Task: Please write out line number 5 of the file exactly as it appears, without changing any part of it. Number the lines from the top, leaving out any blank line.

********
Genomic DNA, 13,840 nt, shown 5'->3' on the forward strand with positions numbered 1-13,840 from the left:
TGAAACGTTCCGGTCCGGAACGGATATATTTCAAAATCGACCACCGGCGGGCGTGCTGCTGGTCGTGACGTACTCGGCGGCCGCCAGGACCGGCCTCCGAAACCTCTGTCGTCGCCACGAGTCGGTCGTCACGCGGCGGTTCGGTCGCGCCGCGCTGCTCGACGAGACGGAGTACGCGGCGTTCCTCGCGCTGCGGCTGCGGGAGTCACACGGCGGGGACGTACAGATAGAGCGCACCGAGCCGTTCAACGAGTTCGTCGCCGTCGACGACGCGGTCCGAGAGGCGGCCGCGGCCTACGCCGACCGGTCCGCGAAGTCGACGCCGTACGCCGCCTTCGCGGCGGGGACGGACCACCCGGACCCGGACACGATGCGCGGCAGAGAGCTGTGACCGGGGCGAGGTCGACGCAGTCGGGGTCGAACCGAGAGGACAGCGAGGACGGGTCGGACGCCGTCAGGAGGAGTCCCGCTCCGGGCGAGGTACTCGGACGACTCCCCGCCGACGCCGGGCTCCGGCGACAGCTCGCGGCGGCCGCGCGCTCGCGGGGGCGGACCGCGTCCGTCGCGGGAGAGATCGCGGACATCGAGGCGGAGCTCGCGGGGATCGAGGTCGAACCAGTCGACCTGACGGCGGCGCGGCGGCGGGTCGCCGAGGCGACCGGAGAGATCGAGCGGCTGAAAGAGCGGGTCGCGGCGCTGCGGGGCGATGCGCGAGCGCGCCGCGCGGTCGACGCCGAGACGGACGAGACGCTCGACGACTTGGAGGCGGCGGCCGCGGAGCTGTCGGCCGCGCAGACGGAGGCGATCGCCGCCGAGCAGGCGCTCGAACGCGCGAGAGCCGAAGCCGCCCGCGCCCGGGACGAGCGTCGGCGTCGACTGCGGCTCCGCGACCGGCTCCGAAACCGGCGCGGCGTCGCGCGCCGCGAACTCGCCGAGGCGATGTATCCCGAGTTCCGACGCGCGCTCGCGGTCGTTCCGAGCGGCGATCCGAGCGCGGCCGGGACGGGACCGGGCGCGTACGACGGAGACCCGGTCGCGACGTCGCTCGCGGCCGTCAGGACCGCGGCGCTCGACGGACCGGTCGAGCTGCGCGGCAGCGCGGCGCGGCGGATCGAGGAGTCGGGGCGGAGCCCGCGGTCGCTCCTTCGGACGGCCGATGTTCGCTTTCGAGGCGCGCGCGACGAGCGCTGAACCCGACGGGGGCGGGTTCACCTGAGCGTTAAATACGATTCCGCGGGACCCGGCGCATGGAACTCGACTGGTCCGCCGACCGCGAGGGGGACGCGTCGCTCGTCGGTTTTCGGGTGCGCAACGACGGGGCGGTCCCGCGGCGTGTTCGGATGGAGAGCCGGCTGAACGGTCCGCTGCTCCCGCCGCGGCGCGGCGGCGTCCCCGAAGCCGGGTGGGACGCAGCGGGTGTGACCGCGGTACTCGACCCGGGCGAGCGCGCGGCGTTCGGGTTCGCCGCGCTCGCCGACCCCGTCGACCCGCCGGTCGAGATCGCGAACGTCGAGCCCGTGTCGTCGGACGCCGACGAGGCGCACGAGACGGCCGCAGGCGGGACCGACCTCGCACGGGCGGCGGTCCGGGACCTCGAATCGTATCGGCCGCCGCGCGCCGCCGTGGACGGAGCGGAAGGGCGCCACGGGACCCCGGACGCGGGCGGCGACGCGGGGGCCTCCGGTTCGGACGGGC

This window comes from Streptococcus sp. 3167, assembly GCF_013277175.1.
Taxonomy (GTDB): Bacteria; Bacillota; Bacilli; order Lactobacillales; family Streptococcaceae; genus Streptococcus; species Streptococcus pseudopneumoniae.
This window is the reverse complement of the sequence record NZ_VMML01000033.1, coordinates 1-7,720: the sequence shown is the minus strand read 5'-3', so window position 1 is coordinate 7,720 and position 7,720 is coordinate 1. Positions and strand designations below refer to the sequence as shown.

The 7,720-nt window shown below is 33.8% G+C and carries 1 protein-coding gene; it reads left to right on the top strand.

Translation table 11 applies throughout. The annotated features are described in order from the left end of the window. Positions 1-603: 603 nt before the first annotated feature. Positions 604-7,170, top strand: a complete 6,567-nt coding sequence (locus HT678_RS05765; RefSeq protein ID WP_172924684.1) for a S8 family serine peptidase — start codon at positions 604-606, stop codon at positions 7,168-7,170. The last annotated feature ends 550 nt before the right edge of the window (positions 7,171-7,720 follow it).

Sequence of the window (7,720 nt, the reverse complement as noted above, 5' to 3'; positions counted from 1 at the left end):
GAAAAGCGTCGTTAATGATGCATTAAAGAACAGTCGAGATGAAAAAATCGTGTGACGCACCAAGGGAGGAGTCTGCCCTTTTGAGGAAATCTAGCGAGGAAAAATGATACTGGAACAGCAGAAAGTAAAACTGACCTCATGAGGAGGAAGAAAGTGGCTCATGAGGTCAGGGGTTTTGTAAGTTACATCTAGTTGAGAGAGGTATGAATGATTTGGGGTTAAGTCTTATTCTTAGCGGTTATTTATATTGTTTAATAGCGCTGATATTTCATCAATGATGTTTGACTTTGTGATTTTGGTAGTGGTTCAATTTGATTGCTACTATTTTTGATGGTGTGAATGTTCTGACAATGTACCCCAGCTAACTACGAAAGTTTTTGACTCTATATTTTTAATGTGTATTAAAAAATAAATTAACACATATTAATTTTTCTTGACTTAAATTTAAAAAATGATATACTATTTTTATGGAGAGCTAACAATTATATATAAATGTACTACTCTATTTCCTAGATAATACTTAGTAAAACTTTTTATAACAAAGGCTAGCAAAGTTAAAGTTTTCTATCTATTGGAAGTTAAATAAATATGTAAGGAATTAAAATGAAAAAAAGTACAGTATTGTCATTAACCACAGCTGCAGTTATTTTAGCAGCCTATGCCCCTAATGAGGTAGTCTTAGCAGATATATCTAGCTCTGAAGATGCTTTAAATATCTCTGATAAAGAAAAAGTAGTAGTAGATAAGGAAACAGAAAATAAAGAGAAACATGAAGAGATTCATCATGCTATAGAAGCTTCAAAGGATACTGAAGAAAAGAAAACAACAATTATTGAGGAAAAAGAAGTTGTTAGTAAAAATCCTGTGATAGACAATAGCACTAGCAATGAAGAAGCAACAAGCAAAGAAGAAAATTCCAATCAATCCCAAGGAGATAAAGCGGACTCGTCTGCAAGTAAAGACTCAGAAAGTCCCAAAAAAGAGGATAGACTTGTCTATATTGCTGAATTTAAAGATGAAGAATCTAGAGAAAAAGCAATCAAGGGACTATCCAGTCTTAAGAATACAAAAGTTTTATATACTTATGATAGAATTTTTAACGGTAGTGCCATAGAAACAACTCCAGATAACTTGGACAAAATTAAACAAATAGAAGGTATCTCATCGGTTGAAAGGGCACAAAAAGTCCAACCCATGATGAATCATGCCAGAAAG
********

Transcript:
This window is the reverse complement of the sequence record NZ_VMML01000033.1, coordinates 1-7,720: the sequence shown is the minus strand read 5'-3', so window position 1 is coordinate 7,720 and position 7,720 is coordinate 1. Positions and strand designations below refer to the sequence as shown.